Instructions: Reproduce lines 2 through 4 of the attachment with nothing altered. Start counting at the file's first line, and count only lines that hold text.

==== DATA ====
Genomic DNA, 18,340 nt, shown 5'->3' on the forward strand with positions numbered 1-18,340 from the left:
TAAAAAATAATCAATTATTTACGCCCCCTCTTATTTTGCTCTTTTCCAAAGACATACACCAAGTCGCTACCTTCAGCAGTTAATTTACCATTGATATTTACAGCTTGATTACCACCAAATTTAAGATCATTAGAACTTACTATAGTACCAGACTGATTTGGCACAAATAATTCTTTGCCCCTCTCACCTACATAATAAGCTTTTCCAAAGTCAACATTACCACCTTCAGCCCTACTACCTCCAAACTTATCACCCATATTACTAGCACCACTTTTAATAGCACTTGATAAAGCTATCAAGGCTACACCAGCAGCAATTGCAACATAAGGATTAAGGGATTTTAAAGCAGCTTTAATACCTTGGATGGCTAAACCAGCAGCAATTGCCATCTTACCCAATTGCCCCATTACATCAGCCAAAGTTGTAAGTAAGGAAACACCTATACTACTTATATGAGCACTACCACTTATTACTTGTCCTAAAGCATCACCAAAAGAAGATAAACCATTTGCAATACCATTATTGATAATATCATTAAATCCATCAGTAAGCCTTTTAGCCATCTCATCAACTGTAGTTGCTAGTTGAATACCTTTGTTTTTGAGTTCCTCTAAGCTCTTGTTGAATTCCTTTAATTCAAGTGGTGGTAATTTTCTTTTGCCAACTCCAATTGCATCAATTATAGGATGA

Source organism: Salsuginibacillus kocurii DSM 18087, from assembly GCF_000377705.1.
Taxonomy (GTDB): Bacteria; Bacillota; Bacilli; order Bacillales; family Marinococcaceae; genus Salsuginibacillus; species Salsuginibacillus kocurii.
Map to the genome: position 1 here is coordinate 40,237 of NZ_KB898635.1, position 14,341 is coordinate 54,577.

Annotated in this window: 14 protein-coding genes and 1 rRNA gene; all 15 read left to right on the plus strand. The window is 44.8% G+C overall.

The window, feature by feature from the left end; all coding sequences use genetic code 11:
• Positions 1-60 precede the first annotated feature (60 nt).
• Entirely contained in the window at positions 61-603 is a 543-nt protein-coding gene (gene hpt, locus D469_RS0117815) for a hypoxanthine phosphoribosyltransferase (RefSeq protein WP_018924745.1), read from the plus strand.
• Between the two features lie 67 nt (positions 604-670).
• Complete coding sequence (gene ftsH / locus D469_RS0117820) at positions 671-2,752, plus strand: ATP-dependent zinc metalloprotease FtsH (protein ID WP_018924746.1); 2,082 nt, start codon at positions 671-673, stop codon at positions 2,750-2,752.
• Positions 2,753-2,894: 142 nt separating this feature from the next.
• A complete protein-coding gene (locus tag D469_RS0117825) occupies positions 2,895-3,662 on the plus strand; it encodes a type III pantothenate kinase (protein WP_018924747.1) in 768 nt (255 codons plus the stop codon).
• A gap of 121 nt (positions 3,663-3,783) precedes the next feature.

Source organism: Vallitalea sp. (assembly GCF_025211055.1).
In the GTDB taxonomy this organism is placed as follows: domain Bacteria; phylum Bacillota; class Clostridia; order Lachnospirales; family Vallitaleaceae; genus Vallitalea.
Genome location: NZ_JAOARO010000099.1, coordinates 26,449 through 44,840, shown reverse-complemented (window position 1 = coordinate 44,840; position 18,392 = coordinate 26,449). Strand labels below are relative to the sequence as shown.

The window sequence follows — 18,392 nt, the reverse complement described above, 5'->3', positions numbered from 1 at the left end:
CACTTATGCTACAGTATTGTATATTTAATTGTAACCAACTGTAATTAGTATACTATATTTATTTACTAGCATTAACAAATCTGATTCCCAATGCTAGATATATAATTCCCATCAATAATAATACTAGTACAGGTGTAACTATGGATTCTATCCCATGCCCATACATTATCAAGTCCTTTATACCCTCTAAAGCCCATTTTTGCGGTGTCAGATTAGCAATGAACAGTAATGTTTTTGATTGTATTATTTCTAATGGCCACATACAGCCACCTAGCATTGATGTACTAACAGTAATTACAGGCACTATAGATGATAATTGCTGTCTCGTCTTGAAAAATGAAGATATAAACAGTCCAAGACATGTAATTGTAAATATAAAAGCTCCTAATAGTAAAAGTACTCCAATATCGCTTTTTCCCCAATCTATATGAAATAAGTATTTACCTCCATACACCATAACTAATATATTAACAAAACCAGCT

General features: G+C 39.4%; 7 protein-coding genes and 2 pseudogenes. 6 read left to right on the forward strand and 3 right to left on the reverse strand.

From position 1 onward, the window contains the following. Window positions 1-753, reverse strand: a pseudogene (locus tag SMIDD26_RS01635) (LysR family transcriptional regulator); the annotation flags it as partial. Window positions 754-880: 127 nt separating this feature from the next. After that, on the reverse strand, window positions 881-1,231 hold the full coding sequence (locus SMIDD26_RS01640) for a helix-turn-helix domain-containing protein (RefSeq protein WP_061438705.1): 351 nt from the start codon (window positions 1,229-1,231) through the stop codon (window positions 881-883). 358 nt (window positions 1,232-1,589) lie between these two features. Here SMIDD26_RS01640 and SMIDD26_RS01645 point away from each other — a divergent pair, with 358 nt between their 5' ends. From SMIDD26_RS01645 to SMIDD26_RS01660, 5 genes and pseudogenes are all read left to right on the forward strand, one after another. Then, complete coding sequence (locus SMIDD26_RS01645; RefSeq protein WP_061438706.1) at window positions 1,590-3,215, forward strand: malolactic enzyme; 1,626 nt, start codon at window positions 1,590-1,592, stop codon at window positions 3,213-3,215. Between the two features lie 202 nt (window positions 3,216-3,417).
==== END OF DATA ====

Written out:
TAAAAAATAATCAATTATTTACGCCCCCTCTTATTTTGCTCTTTTCCAAAGACATACACCAAGTCGCTACCTTCAGCAGTTAATTTACCATTGATATTTACAGCTTGATTACCACCAAATTTAAGATCATTAGAACTTACTATAGTACCAGACTGATTTGGCACAAATAATTCTTTGCCCCTCTCACCTACATAATAAGCTTTTCCAAAGTCAACATTACCACCTTCAGCCCTACTACCTCCAAACTTATCACCCATATTACTAGCACCACTTTTAATAGCACTTGATAAAGCTATCAAGGCTACACCAGCAGCAATTGCAACATAAGGATTAAGGGATTTTAAAGCAGCTTTAATACCTTGGATGGCTAAACCAGCAGCAATTGCCATCTTACCCAATTGCCCCATTACATCAGCCAAAGTTGTAAGTAAGGAAACACCTATACTACTTATATGAGCACTACCACTTATTACTTGTCCTAAAGCATCACCAAAAGAAGATAAACCATTTGCAATACCATTATTGATAATATCATTAAATCCATCAGTAAGCCTTTTAGCCATCTCATCAACTGTAGTTGCTAGTTGAATACCTTTGTTTTTGAGTTCCTCTAAGCTCTTGTTGAATTCCTTTAATTCAAGTGGTGGTAATTTTCTTTTGCCAACTCCAATTGCATCAATTATAGGATGA

Source organism: Salsuginibacillus kocurii DSM 18087, from assembly GCF_000377705.1.
Taxonomy (GTDB): Bacteria; Bacillota; Bacilli; order Bacillales; family Marinococcaceae; genus Salsuginibacillus; species Salsuginibacillus kocurii.